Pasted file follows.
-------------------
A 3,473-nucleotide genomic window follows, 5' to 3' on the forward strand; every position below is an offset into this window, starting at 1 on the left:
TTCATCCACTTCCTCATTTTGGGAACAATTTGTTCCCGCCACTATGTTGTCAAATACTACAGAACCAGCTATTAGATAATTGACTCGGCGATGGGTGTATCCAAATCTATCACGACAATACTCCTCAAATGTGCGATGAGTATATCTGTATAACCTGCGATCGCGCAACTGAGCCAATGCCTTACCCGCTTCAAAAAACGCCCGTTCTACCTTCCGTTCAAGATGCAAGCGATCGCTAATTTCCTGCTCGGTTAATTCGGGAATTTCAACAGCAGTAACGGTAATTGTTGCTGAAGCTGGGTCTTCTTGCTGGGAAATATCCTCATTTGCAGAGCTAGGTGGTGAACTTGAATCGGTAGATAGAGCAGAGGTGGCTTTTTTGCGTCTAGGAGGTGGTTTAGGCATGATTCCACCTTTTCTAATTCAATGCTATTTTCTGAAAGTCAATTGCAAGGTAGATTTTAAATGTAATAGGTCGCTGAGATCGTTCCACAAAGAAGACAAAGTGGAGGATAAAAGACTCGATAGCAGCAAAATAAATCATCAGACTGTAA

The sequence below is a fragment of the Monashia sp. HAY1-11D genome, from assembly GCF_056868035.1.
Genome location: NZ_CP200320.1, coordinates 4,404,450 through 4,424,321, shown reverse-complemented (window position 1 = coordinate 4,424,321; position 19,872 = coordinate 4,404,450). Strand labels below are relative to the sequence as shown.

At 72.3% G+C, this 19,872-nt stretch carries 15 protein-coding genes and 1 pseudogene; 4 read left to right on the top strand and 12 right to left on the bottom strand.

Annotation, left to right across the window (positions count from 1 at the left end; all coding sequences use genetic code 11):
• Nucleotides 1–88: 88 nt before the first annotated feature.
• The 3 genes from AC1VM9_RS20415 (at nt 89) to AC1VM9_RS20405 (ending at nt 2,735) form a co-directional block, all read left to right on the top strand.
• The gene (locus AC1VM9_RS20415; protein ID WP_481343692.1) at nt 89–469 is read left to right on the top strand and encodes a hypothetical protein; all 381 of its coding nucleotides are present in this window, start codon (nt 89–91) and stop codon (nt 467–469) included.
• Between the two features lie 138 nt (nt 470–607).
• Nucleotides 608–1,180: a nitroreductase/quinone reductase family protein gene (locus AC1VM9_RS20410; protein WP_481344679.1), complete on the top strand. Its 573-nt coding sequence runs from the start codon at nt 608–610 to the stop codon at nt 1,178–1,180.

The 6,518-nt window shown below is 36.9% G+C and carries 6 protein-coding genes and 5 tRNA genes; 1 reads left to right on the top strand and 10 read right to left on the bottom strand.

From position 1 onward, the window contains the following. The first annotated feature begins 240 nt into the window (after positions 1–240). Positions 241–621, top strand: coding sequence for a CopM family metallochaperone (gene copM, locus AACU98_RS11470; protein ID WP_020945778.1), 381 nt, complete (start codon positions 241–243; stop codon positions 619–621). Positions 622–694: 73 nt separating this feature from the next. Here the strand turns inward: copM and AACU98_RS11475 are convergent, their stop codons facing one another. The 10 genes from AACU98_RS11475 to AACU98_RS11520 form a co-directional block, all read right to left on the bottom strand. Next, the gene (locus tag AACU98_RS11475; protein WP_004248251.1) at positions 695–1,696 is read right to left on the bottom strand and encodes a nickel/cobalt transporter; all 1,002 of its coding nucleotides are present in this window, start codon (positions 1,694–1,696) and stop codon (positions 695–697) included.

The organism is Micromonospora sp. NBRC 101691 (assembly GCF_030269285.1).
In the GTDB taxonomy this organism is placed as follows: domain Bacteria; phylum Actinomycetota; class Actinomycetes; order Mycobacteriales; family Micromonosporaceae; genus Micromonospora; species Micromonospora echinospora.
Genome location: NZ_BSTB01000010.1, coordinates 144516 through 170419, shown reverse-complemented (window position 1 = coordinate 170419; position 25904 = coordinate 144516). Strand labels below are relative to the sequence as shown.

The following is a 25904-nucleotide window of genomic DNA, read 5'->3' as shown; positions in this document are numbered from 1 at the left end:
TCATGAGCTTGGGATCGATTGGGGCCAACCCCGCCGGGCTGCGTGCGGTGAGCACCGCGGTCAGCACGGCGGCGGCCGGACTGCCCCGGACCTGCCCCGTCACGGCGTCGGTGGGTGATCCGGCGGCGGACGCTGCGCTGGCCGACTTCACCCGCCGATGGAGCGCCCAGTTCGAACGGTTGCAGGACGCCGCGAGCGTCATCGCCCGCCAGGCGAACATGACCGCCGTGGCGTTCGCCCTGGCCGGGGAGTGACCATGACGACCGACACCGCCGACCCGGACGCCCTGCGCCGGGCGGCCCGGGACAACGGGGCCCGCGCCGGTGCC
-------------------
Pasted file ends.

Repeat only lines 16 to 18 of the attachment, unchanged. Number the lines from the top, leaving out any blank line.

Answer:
Genome location: NZ_BSTB01000010.1, coordinates 144516 through 170419, shown reverse-complemented (window position 1 = coordinate 170419; position 25904 = coordinate 144516). Strand labels below are relative to the sequence as shown.

The following is a 25904-nucleotide window of genomic DNA, read 5'->3' as shown; positions in this document are numbered from 1 at the left end:
TCATGAGCTTGGGATCGATTGGGGCCAACCCCGCCGGGCTGCGTGCGGTGAGCACCGCGGTCAGCACGGCGGCGGCCGGACTGCCCCGGACCTGCCCCGTCACGGCGTCGGTGGGTGATCCGGCGGCGGACGCTGCGCTGGCCGACTTCACCCGCCGATGGAGCGCCCAGTTCGAACGGTTGCAGGACGCCGCGAGCGTCATCGCCCGCCAGGCGAACATGACCGCCGTGGCGTTCGCCCTGGCCGGGGAGTGACCATGACGACCGACACCGCCGACCCGGACGCCCTGCGCCGGGCGGCCCGGGACAACGGGGCCCGCGCCGGTGCC